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Court of Appeals Upholds the Constitutionality of New York’s Stalking Law

August 1, 2003

On July 2, 2003, the Court of Appeals rejected arguments by defendant, Paul Stuart, that the New York State anti-stalking law was unconstitutionally vague both on its face and as applied to him. Since the stalking law's passage in late 1999, People v. Paul Stuart1 is the first legal challenge to ascend the entire appellate ladder in New York State.

The Clinic Access and Anti-Stalking Act of 1999

In 1992, the NYS Legislature took an important, first step toward recognizing that stalking warranted stronger legal measures and amended the crimes of menacing and harassment to include sections addressing stalking-like behaviors.2  Despite this action, New York law still contained no specific anti-stalking statute. Shortly thereafter, it was determined that even these laws inadequately recognized and addressed the dynamics and behaviors related to stalking. For some time, New York remained the only state in our nation without any specific anti-stalking legislation.3

Following increased public pressure, the New York Legislature finally passed The Clinic Access and Anti-Stalking Act of 1999. Effective on December 1, 1999, the comprehensive series of laws4 created four degrees of stalking crimes ranging from a Class B misdemeanor to a Class D Felony. Recognizing the tenacious nature of stalkers, the law targeted stalking conduct at its earliest stages. It also provides for increased penalties for those who stalk children, commit sex offenses, violate orders of protection, and cause injury while stalking, possess weapons while stalking, have committed prior crimes of stalking or were previously convicted of other specified predicate offenses. Additionally, in response to data indicating that many stalking victims were stalked or murdered by current or former intimate partners5, all four stalking crimes also became enumerated family offenses6.

The 1999 law sought to more effectively target stalking crimes by focusing on the offender's conduct and behaviors, as well as the victim's state of mind and/or the reasonable fear of harm. The prior harassment laws used to combat stalking were specific intent crimes. In choosing to focus on the stalker's conduct, rather than the stalker's motivation or intended consequences, the Legislature was attempting to insure that offenders would not escape criminal liability simply by claiming that their persistent and outrageous conduct was not specifically intended to cause fear in the targeted victim. In pertinent part, Penal Law §120.45 states:

"a person is guilty of stalking in the fourth degree when s/he intentionally, and for no legitimate purpose, engages in a course of conduct directed at a specific person, and knows or reasonably should know that such conduct (1) is likely to cause reasonable fear of material harm to the physical health, safety or property of such person...; or (2) causes material harm to the mental or emotional health of such person where such conduct consists of following, telephoning, or initiating communication or contact with such person... and the actor was previously clearly informed to cease that conduct."

Until Stuart, there has been very few published decisions substantively interpreting the stalking laws7.

Facts and Procedural History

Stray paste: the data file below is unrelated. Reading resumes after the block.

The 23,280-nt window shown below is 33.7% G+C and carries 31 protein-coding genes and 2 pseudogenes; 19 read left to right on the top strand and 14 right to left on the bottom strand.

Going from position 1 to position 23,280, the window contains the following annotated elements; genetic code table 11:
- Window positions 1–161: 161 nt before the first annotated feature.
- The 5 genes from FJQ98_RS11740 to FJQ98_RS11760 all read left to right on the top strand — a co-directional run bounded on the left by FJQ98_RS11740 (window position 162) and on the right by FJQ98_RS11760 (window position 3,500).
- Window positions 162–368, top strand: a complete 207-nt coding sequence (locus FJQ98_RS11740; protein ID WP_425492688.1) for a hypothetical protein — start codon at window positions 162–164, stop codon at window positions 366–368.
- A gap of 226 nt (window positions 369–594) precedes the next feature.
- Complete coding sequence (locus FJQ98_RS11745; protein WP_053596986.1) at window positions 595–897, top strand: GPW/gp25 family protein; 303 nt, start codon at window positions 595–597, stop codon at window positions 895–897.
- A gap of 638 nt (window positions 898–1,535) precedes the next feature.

The defendant, Paul Stuart, approached the complainant, a 22 year-old college student, introduced himself, shook her hand, and insisted she take flowers from him which she reluctantly accepted. Later that same month, he stood very close to her in a coffee shop and asked her to dinner. When she refused his advances and advised him that she had a boyfriend, defendant offered complainant a heart-shaped box of chocolates and a portrait of her that he had drawn. When she left to go to the library, defendant followed her and ducked behind trees when she looked behind her. For a period of nearly five weeks, defendant relentlessly pursued the complainant almost daily–following her onto the subway, to her home, her gym, her school, stores, and restaurants. In all, the complainant reported incidents of stalking to the police five times. Following the final complaint, the police arrested the defendant and charged him with three counts of stalking and one count of harassment.

During the City Court proceedings, the defendant moved to dismiss the case arguing that the stalking statutes failed to provide adequate notice of prohibited conduct and, further, failed to give sufficient guidance to those charged with enforcing the laws. These arguments were rejected by the lower court. Following a bench trial, the defendant was ultimately convicted of two counts of Stalking in the Fourth Degree in August 2000.

The defendant's appeal to the First Department on the same constitutional grounds was also summarily rejected 8.

The Court of Appeals Decision

Defendant Stuart again advanced arguments that the statute was unconstitutionally vague both on its face (facial invalidity), as well as applied to him (as-applied) 9.

The Defendant argued that the legislature's failure to define the term, "no legitimate purpose" renders the statute impermissibly vague because a person of ordinary intelligence would not know what the phrase meant. He further advanced that such vagueness would undoubtedly lead to discriminatory and arbitrary enforcement by police. This problem, he stated, was only exacerbated by the fact that the statute was drafted with a general, rather than specific intent requirement. Stuart suggested that before a person can be convicted of stalking he must have intended a particular result from his conduct, such as fear or harm.